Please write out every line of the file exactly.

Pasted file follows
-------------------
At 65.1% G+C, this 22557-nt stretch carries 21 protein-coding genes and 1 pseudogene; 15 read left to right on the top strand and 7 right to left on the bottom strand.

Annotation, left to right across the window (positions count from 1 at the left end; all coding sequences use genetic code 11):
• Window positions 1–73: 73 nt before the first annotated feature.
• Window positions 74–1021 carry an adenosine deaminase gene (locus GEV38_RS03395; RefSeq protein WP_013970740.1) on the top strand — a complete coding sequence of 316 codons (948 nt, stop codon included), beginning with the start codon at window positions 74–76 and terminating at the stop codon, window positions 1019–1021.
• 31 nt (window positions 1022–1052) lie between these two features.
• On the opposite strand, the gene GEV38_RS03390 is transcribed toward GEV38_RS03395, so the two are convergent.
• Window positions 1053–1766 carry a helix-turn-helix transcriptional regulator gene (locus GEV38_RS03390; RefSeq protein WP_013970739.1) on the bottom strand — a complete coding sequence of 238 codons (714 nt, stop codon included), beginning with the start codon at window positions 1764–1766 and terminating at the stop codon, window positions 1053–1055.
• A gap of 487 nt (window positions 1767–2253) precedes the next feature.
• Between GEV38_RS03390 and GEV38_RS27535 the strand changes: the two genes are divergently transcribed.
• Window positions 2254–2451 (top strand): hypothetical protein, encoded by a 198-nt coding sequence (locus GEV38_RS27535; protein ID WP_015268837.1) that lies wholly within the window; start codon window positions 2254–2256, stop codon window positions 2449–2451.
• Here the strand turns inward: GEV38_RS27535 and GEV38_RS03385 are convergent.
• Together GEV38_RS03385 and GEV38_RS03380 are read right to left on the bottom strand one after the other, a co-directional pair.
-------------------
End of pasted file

At 65.1% G+C, this 22557-nt stretch carries 21 protein-coding genes and 1 pseudogene; 15 read left to right on the top strand and 7 right to left on the bottom strand.

Annotation, left to right across the window (positions count from 1 at the left end; all coding sequences use genetic code 11):
• Window positions 1–73: 73 nt before the first annotated feature.
• Window positions 74–1021 carry an adenosine deaminase gene (locus GEV38_RS03395; RefSeq protein WP_013970740.1) on the top strand — a complete coding sequence of 316 codons (948 nt, stop codon included), beginning with the start codon at window positions 74–76 and terminating at the stop codon, window positions 1019–1021.
• 31 nt (window positions 1022–1052) lie between these two features.
• On the opposite strand, the gene GEV38_RS03390 is transcribed toward GEV38_RS03395, so the two are convergent.
• Window positions 1053–1766 carry a helix-turn-helix transcriptional regulator gene (locus GEV38_RS03390; RefSeq protein WP_013970739.1) on the bottom strand — a complete coding sequence of 238 codons (714 nt, stop codon included), beginning with the start codon at window positions 1764–1766 and terminating at the stop codon, window positions 1053–1055.
• A gap of 487 nt (window positions 1767–2253) precedes the next feature.
• Between GEV38_RS03390 and GEV38_RS27535 the strand changes: the two genes are divergently transcribed.
• Window positions 2254–2451 (top strand): hypothetical protein, encoded by a 198-nt coding sequence (locus GEV38_RS27535; protein ID WP_015268837.1) that lies wholly within the window; start codon window positions 2254–2256, stop codon window positions 2449–2451.
• Here the strand turns inward: GEV38_RS27535 and GEV38_RS03385 are convergent.
• Together GEV38_RS03385 and GEV38_RS03380 are read right to left on the bottom strand one after the other, a co-directional pair.